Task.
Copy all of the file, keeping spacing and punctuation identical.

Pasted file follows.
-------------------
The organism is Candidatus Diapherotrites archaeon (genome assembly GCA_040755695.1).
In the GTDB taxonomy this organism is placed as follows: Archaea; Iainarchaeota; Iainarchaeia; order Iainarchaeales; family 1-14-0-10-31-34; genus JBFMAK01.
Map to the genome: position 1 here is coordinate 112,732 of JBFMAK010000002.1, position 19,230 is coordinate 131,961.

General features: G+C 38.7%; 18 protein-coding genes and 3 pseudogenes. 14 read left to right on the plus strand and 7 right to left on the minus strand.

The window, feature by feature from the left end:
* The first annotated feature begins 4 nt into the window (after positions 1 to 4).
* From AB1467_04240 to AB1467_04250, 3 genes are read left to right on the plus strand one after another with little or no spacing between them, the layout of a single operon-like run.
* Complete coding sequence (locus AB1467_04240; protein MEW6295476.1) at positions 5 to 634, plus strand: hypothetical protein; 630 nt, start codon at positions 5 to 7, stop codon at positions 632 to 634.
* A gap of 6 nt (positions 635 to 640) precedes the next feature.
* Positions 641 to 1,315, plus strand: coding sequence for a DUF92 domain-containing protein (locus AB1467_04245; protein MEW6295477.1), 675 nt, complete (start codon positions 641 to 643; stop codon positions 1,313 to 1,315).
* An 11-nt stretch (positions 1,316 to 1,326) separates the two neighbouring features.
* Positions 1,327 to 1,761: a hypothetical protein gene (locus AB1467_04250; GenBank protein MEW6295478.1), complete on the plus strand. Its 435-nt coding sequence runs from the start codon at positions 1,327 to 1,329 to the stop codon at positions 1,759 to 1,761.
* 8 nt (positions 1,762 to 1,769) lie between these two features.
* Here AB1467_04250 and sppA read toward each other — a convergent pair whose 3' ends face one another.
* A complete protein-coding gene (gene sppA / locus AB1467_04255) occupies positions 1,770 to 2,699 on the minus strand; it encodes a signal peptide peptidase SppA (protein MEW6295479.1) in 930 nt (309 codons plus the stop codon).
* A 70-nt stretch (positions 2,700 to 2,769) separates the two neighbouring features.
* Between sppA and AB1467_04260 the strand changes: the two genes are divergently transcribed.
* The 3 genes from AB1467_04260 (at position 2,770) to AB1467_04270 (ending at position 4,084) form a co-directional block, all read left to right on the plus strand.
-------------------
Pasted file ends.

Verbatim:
The organism is Candidatus Diapherotrites archaeon (genome assembly GCA_040755695.1).
In the GTDB taxonomy this organism is placed as follows: Archaea; Iainarchaeota; Iainarchaeia; order Iainarchaeales; family 1-14-0-10-31-34; genus JBFMAK01.
Map to the genome: position 1 here is coordinate 112,732 of JBFMAK010000002.1, position 19,230 is coordinate 131,961.

General features: G+C 38.7%; 18 protein-coding genes and 3 pseudogenes. 14 read left to right on the plus strand and 7 right to left on the minus strand.

The window, feature by feature from the left end:
* The first annotated feature begins 4 nt into the window (after positions 1 to 4).
* From AB1467_04240 to AB1467_04250, 3 genes are read left to right on the plus strand one after another with little or no spacing between them, the layout of a single operon-like run.
* Complete coding sequence (locus AB1467_04240; protein MEW6295476.1) at positions 5 to 634, plus strand: hypothetical protein; 630 nt, start codon at positions 5 to 7, stop codon at positions 632 to 634.
* A gap of 6 nt (positions 635 to 640) precedes the next feature.
* Positions 641 to 1,315, plus strand: coding sequence for a DUF92 domain-containing protein (locus AB1467_04245; protein MEW6295477.1), 675 nt, complete (start codon positions 641 to 643; stop codon positions 1,313 to 1,315).
* An 11-nt stretch (positions 1,316 to 1,326) separates the two neighbouring features.
* Positions 1,327 to 1,761: a hypothetical protein gene (locus AB1467_04250; GenBank protein MEW6295478.1), complete on the plus strand. Its 435-nt coding sequence runs from the start codon at positions 1,327 to 1,329 to the stop codon at positions 1,759 to 1,761.
* 8 nt (positions 1,762 to 1,769) lie between these two features.
* Here AB1467_04250 and sppA read toward each other — a convergent pair whose 3' ends face one another.
* A complete protein-coding gene (gene sppA / locus AB1467_04255) occupies positions 1,770 to 2,699 on the minus strand; it encodes a signal peptide peptidase SppA (protein MEW6295479.1) in 930 nt (309 codons plus the stop codon).
* A 70-nt stretch (positions 2,700 to 2,769) separates the two neighbouring features.
* Between sppA and AB1467_04260 the strand changes: the two genes are divergently transcribed.
* The 3 genes from AB1467_04260 (at position 2,770) to AB1467_04270 (ending at position 4,084) form a co-directional block, all read left to right on the plus strand.